Ep 21: Oak Island Money Pit (Part 4) – The Theories


Photo Gallery:


Pirate treasure? English, French or Spanish military plunder? The secret Rosicrucian works of Sir Francis Bacon and therefore also the possible original missing folios of Shakespeare? Or perhaps the greatest sacred antiquities lost to history, such as the Ark of the Covenant, the Holy Grail, the Spear of Longinus or the menorah from King Solomon’s temple? Or maybe it’s all just natural geological processes forming a sinkhole, plain and simple? These are just some of the theories of what could be down in the infamous and mysterious “Money Pit” on Oak Island, Nova Scotia — thought by many to be one of the greatest archeological mysteries of North America, and possibly the world.


Now that you’ve heard Parts 1 through 3 (hopefully!) covering the entire history and timeline of the Oak Island Money Pit, Part 4 covers most all of the theories out there of who could’ve built it, what they put down there and why.


Tonight’s Quote:

“…I’ll break my staff, Bury it certain fathoms in the earth, And deeper than did ever plummet sound I’ll drown my book.” ~ Prospero, from William Shakespeare’s (or Sir Francis Bacon’s?) The Tempest; Act 5, Scene 1, Page 3 Just a few of the links used for our research:

Just a few of the links used for our research:


Episode 021 – ‘Oak Island Money Pit Part 4’ Produced by Scott Philbrook & Forrest Burgess, Ryan McCullough Sound Design, Special Thanks Tess Pfeifle Copyright Scott Philbrook & Forrest Burgess 2015, All Rights Reserved.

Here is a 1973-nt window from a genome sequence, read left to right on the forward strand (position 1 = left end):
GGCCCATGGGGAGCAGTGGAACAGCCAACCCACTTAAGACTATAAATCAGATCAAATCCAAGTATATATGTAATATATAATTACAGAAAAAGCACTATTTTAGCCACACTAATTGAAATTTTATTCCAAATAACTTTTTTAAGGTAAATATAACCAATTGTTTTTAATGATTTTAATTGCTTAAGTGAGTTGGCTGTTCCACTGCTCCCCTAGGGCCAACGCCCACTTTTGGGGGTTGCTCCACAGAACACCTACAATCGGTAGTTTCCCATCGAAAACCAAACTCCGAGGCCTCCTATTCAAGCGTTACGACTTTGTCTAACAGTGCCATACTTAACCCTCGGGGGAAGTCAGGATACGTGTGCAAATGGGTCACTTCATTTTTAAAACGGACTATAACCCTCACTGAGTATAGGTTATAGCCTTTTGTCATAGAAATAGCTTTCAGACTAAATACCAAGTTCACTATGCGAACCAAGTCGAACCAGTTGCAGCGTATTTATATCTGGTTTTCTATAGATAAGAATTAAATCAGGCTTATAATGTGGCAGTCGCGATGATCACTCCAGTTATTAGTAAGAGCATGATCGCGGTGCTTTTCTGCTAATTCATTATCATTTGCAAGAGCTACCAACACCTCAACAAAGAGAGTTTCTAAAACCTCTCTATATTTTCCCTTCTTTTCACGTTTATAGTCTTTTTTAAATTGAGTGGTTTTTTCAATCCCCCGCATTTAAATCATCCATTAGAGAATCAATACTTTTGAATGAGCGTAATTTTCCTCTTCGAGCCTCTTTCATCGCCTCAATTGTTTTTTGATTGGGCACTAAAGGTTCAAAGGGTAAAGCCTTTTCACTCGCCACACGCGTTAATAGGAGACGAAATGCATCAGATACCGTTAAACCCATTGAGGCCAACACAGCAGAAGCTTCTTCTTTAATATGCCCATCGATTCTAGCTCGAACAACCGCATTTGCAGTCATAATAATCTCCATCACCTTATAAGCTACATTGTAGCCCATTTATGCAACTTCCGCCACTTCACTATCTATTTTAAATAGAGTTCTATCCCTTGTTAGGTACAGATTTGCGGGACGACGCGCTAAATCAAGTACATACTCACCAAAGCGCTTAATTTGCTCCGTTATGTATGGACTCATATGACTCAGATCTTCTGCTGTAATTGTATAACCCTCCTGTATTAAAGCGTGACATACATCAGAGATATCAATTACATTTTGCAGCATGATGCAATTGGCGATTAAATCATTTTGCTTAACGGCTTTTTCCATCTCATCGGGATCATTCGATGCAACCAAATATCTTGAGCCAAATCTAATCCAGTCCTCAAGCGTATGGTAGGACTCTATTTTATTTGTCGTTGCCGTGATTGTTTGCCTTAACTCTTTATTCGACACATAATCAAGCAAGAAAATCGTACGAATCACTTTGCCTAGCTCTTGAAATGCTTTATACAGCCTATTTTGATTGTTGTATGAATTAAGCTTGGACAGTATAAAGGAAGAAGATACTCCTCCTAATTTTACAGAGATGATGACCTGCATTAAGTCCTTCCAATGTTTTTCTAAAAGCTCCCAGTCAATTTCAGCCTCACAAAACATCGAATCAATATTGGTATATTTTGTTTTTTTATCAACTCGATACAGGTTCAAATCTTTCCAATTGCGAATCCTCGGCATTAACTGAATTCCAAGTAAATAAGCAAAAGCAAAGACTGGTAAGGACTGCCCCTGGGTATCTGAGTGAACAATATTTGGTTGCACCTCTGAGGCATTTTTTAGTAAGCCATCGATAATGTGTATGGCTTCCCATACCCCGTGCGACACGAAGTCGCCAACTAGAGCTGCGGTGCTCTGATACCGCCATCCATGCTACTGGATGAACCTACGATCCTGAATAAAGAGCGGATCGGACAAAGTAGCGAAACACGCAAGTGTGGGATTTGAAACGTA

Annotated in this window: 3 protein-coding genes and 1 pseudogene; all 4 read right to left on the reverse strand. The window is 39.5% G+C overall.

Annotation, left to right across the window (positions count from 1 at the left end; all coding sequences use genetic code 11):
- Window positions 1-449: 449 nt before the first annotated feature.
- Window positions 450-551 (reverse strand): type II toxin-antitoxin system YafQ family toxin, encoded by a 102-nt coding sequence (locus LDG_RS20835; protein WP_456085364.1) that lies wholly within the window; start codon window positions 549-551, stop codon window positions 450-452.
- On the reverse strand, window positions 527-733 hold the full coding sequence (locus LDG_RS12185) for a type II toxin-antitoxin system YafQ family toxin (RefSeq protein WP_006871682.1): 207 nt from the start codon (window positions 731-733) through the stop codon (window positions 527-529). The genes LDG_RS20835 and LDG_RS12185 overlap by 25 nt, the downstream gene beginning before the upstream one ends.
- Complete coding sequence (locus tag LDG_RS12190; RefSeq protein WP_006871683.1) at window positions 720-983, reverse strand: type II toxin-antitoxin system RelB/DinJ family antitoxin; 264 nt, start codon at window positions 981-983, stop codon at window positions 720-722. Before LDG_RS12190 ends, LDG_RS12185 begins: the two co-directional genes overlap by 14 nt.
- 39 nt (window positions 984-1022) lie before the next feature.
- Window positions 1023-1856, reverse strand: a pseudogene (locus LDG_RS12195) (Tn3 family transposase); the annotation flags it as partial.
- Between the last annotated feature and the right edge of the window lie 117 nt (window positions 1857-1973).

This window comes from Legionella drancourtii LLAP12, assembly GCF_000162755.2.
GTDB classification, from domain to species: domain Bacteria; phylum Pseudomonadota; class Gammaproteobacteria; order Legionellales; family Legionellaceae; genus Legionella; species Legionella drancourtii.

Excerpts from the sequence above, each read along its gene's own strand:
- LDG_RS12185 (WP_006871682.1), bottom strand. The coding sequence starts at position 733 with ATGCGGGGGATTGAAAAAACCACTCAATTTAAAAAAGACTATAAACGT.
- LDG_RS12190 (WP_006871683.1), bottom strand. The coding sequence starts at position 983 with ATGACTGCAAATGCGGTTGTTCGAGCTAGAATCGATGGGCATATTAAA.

1) Hermes Trismegistus; 2) Military Seal of the Knights Templar; 3) 8 pointed cross of the Knights Templar; 4) Pirate Flag commonly called “The Jolly Roger,” possibly appropriated from the Knights Templar Naval Flag and/or Masonic symbology; 5) “Grand Council Flag of the Mi’kmaq Nation” by Himasaram – Own work. Licensed under Public Domain via Wikimedia Commons, compared with the purported Templar/St. Clair (Sinclair) flag; 6) King Phillip IV of France, also known as “Phillip the Fair”; 7) Pope Clement V; 8) A manuscript illustration (c. 1350) alluding to the accusation of “obscene kisses” at the base of the spine by Templar initiates; 9) Jacques de Molay sentenced to the stake in 1314, from the Chronicle of France or of St Denis (fourteenth century). Note the shape of the island, representing the Île de la Cité (Island of the City) in the Seine, where the executions took place; 10) Philip IV ordering the burning of Knights Templar by Giovanni Boccaccio; 11) Jacques de Molay, 23rd and last Grand Master of the Knights Templar; 12) Statue of Prince Henry Sinclair; 13) The Temple of the Rose Cross, Teophilus Schweighardt Constantiens, 1618; 14) Square and Compass symbol of Freemasonry; 15) Christian Rosenkreuz (also spelled Rosenkreutz) founder of the Rosicrucian Order (Order of the Rosy Cross) 16) The Count of St. Germain; 17) Captain William Kidd, 18th century portrait by Sir James Thornhill; 18) An 18th-century depiction of Henry Every (or Avery), with the Fancy shown engaging its prey in the background; 19) A woodcut from “The Pirates Own Book” showing Henry Avery’s (or Every) ship, the Fancy engaging the Ganj-i-sawai; 20) The Chandos Portrait of William Shakespeare, attributed to John Taylor; 21) Portrait of Francis Bacon, by Frans Pourbus the younger (1617), Palace on the Water in Warsaw; 22) The Shepherd’s Monument in its rustic arch, on the grounds of Shugborough Hall in Staffordshire, England,; 23) The Shugborough relief, adapted from Nicolas Poussin‘s second version of The Shepherds of Arcadia; 24) Close-up of the Shepherd’s fingers partially covering the letters “N” and “R” on the Shugborough Monument’s inscription — could the “N” stand for Nova Scotia and covering the “R” turn “Arcadia” into “Acadia?”; 25) Sculpture of the mysterious “Bald-headed, smiling man” located at the top, left-of-center on the Shepherds Monument – could it be Shakespeare or Francis Bacon? 26) Shakespeare’s funerary monument, Holy Trinity Church,Stratford; 27) Self-portrait of Nicolas Poussin, 1650; 28) Nicolas Poussin’s second version of “Et in Arcadia ego” also known as “Les Bergers d’Arcadie” (The Shepherds of Arcadia) 1637-1638; 29) Nicolas Poussin’s painting of: The Four Seasons: Summer, or Ruth and Boaz, 1660–1664; 30) The 10 Sephirot from Jewish Kabbalah, arranged into the 3 columns, with the 22 Paths of Connection of three types.